Kuzanga Marimba 6PM- Sundown
Solstice Celebration - the nitty gritty<> how do I get there? (click here for directions)
***save gas and the environment and carpool if you can! Try the Friends of LEF Yahoo Group
for finding carpool buddies if you don't know other members in your area***<> when should I get there?
Come before 12 and enjoy the farm on your own before the crowd arrives. Activities will happen between 12 and 5:30pm, Kuzanga begins playing around 6:00, then we break for our traditional potluck around 6:30pm. After the potluck, Kuzanga continues to play, and then we light the bonfire at dusk.<> do I need to make a reservation, or let you know I'm coming?
<> what is the cost? There is no cost; all we ask is that you bring food to share in our potluck.<> what else should I bring?
We encourage you to bring your own picnic plates and utensils in order to minimize unrecyclable garbage. We will have a washing station, where you can rinse them when you are through eating. Also, bring a blanket to picnic on, and it gets cool in the evening so don't forget sweaters and jackets.<> can I bring someone who is not a member of the CSA?
Yes, certainly! All friends of the farm are welcome! Just remember to bring food to share in the potluck!!
|Organic Farm Dinner: Fundraiser for the Discovery Program
Dearest Live Earth Farm Community,
We are pleased to announce a community building and fundraising event for the Live Earth Farm Discovery Program (LEFDP) on September 12, 2009. There will be a farm tour, a feast (of course) and a silent auction! Dinner festivities to be preceded by an optional "Seasonal Cooking for Health" workshop (like the one we had in April
). This farm dinner will be unique, in that the kids get their very own dinner (cob oven pizza-making and eating!), while the adults enjoy an in-the-field dining experience featuring local chefs and ingredients from our farm, from TLC Ranch, Companion Bakers, Summer Meadows Farm and Storrs Winery.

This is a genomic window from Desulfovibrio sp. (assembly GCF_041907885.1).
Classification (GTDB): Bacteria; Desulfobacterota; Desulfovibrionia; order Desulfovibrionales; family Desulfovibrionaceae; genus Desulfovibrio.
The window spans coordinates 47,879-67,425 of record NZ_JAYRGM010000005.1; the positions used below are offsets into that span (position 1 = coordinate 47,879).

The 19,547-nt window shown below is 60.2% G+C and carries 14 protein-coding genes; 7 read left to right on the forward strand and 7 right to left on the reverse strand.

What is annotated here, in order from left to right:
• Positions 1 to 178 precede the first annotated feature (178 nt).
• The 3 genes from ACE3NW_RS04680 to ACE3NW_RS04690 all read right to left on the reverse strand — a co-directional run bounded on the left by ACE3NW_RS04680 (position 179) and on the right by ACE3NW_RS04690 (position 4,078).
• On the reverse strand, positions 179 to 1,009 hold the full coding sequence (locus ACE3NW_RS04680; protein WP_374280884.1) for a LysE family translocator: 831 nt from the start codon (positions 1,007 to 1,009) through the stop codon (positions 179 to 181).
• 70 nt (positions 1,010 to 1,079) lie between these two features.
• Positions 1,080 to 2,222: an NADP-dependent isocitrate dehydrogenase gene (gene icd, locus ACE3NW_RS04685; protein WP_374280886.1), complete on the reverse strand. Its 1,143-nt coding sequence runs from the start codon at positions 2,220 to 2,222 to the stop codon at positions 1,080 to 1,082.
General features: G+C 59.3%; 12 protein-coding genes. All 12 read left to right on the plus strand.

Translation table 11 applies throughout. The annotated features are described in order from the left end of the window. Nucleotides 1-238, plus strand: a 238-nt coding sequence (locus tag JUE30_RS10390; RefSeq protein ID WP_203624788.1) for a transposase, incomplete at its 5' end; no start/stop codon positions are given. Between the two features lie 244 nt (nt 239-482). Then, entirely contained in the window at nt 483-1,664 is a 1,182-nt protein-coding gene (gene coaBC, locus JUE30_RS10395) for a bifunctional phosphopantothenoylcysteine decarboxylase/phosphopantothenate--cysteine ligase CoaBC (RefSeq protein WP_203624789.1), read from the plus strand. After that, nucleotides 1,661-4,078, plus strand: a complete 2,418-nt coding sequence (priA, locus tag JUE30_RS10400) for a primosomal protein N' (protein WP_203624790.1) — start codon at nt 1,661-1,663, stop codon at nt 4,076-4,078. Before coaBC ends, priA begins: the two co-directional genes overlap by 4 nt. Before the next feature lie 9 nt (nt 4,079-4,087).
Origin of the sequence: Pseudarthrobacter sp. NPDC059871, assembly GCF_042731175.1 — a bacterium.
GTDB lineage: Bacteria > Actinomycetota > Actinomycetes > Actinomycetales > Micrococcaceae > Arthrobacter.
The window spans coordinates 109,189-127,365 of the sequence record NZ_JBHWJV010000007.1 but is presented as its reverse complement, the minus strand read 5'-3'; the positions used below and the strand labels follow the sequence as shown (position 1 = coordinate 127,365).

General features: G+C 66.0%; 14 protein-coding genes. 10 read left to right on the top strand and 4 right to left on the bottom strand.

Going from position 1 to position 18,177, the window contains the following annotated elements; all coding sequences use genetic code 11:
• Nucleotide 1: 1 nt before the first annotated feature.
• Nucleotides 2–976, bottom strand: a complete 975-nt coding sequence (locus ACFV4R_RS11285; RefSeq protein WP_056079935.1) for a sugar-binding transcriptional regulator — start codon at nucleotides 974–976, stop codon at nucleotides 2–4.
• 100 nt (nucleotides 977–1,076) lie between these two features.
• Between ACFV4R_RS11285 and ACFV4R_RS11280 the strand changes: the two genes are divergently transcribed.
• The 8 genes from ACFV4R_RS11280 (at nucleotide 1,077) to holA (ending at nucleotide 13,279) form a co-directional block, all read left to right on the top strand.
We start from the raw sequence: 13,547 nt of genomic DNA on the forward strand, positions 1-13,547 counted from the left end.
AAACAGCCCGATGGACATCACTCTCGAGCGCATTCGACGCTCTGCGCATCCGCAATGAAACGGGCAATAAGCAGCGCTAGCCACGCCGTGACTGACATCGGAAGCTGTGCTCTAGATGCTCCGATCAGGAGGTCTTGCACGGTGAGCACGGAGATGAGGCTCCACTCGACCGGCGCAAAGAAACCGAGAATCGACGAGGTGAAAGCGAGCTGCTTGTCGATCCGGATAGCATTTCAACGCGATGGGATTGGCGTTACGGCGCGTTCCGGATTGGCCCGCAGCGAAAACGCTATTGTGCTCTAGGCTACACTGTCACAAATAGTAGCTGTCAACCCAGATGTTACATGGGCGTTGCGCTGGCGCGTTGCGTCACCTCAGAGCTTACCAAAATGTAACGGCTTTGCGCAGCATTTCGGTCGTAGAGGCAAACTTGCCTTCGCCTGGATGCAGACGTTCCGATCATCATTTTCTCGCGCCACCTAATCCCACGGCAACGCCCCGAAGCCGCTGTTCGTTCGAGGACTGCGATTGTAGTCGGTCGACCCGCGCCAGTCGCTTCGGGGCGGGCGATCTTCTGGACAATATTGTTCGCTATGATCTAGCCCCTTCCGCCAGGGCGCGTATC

An important part of the LEFDP Mission is to bring local school children to the farm to learn about organic farming and healthy eating habits. In 2008, more than 600 children participated in our programs. Among these numbers, an under-served group is the public school children of Watsonville. This fundraiser will allow these students to participate in our programs regardless of ability to pay for the transportation to the farm, which is the most limiting factor.Schedule
4:30pm Live Earth Farm Tour
6pm Field Dinner - Local Chefs and Wine, Organic Fare
4:30pm to 7pm Fantastic Silent Auction
7pm - 7:30pm Program PresentationCost
$70 for adult dinner
$25 for children 7+ yrs old (cob oven pizza making & eating!)
Workshop including dinner $100
Workshop only $45Click here
to download a pdf of flyer with additional information and signup information. Note: although this event will be open to the public, it is limited to seating for 80 people. Live Earth Farm CSA Members will have first priority for seats until July 1st.
For further information contact Jessica Ridgeway at the Discovery Program office, (831) 728-2032, or email her at firstname.lastname@example.org